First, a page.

This past week, my daughter realized she was missing a piece of a puzzle. In spite of this, she stubbornly completed it. Her original intent was to frame the completed project, but after the missing piece was discovered she dejectedly took it apart and put it up. At least she didn’t let it get her too down… she went out and purchased a bigger, more colorful puzzle the next day!
Ever Feel Like Something is Missing?
We’ve had a tough month here in the Portis household. There have been some pretty major events that have taken its toll on us emotionally and physically. Terry has finally stopped having bad dreams at night, and my doctor is now “on my case” as it ultimately disrupted my once regulated blood pressure. I was forced to make a medication change, and I see her again in two weeks. Basically this has NOT BEEN FUN.
When our children are little and something hurts them… chances are a “barbie doll band aid” or “spider man patch” was enough to make the “owwie” feel better. If their feelings were hurt, a simple pep talk and instructions to “shake hands and say you are sorry” sufficed. Having young adult children is no easy task. They are independent thinkers and for the most part make daily decisions with only occasional requests for advice from mom and dad. Kyersten will only be living at home full-time for another 8 months as she transfers to a 4-year college next August. Needless to say, I am “treasuring up” these days. Both of our kids work part-time and go to school full-time. They serve in our church and are busy. They are also old enough for life to hit them hard with tragedy and heart ache. As young adults, their “boo-boos” are more serious. It’s very difficult as parents seeing your child face their first “life changing challenge”. It won’t be their last, but it isn’t fun to witness the first and be helpless to intervene.
Perhaps because we’ve been experiencing some very real emotional duress, I have been “waiting for the other shoe to drop“. Have you ever felt that way? It may be that you’ve been through something difficult and even though things are looking up, you sense something bad is still going to happen. Perhaps it’s the result of living for a prolonged period of time under stress. I think we can get in the habit of feeling stress and pressure. Even when life begins to smooth out, we are in the habit of waking up tense. I can’t shake the feeling that something bad is going to happen again.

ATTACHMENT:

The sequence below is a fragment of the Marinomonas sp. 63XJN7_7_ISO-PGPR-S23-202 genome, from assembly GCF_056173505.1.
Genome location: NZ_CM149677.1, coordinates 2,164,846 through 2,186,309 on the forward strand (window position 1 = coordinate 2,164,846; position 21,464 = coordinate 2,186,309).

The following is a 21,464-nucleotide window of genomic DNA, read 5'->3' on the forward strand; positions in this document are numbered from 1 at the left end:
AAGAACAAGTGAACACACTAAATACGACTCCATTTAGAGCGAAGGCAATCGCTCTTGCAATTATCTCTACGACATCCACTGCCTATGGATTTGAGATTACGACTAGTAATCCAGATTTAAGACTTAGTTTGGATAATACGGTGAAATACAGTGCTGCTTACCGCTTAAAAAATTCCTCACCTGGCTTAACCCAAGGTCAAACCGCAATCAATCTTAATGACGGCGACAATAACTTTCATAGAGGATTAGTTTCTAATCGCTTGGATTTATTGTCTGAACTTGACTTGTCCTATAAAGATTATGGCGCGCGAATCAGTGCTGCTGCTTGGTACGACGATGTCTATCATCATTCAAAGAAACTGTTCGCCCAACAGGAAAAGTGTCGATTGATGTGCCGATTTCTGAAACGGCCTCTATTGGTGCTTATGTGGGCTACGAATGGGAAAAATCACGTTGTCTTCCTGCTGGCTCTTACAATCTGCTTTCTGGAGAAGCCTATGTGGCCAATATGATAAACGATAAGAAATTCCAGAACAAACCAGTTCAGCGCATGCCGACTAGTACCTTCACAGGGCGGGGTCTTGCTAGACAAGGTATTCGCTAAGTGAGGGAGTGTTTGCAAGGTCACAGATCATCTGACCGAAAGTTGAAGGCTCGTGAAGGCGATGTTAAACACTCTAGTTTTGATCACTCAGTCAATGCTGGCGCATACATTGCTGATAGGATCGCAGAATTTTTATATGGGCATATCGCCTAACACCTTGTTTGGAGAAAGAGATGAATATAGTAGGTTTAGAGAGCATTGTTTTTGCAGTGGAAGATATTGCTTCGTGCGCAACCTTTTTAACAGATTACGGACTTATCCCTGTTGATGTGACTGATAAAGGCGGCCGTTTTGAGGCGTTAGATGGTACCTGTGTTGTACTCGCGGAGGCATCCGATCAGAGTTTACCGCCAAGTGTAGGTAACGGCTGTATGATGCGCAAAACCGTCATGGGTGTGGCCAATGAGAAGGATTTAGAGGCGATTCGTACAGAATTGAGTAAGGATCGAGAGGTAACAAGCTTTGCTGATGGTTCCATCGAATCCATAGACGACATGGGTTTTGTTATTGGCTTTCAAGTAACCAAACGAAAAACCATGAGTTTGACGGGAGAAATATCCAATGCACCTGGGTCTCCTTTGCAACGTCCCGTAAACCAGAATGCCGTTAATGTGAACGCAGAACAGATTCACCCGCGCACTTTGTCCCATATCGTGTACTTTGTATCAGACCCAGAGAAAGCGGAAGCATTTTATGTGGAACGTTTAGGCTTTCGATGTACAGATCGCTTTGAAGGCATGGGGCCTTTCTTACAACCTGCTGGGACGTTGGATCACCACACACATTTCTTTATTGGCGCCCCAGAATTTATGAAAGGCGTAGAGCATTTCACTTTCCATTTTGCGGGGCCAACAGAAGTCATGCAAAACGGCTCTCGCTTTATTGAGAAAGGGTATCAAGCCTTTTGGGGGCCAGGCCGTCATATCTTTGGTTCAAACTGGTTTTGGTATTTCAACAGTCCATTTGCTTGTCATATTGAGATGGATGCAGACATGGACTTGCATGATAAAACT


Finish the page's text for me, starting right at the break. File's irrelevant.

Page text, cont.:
I wake up that way, and go to bed the same. This has affected even my tinnitus, balance and hearing! Stress and pressure only make acquired disabilities seem worse. Oh sure! This trial has brought me to my knees in a hurry. I believe in prayer and do not have to be coached to go to God when I need advice, comfort, healing, forgiveness or thankfulness. When tragedy strikes, I do have to remind myself… “GO PRAY”, because I’m often just trying to stay in one piece. S.O.S. prayers are harder for me… I guess because I’m already under stress and have little emotion or brain cells for doing something different.
We just had a beautiful snow here in Maryland. We received 3-4 inches and it was the lovely, huge, fluffy flakes. Chloe and our family dog, Tyco, love the snow. Tyco loves it because he’s an Elkhound… a winter breed. Chloe loves it because it makes everything smell better. Being a hound-mix, she has a better sniffer… than even Tyco. Her muzzle, nose and floppy jowls were all made to collect and intensify scent. She can even smell a scent on the air and may taste and savor it by licking at the air with deep breaths and puffs! When snow is on the ground, smells are intensified, and she LOVES IT. She would spend hours in the yard if I could endure the cold that long.
Today in the yard, the dogs raced around the yard to play. While Tyco went to make his rounds along the perimeter of our fence, Chloe trotted around the yard, nose to the ground, sniffing and tracking all the wildlife scents left from critters in our yard from the early morning hours. She would trace many all the way to the fence and stop when she realized “it had gone over”. She would quickly pick up another scent, and race after it even if it sent her in circles, up and over tree stumps, or scrambling through the wintry bushes. Chloe was getting herself worked up over one scent trail, and I suspect it may have been something “bigger than normal” by the way she was snuffling, whining, and tracking. Eventually, she stopped her frenzied tracking and stopped short with limbs trembling and deep sighs. With the last bit of snow melting away between her footpads, Chloe turned her nose towards Heaven and stood in perfect stillness for almost 5 minutes. The only thing I could see moving was her nostrils and her ribcage. She even closed her eyes and enjoyed the scent of the air… of winter…
It struck me how poignantly clear her example was to me as her human partner. After a disappointing “hunt”, she was still able to enjoy what she was good at… smelling the scents of the winter bouquet caught up in the chilly breeze around us. I realized that although our family has experienced something that will always “show” as a heart scar in our lives, I cannot forget that life is usually VERY GOOD. I had to take a minute and point my own nose towards Heaven to express “thanks” for life and the blessings I have.
Get on Livin’ it!
Don’t allow yourself to look at life’s stresses and tragedy as the “norm”. To easily we embrace what we feel is our “lot” or what we deserve. Bad things happen… and they happen to every person. Matthew 5:45: “For He makes His sun rise on the evil and on the good, and sends rain on the just and on the unjust.” Bad things happen to good people. (Bad things happen to bad people too, but they are usually more of a life consequence than a random occurrence!) Don’t anticipate that bad things are going to happen. Life is good.
© 2009 Hearing Loss Journal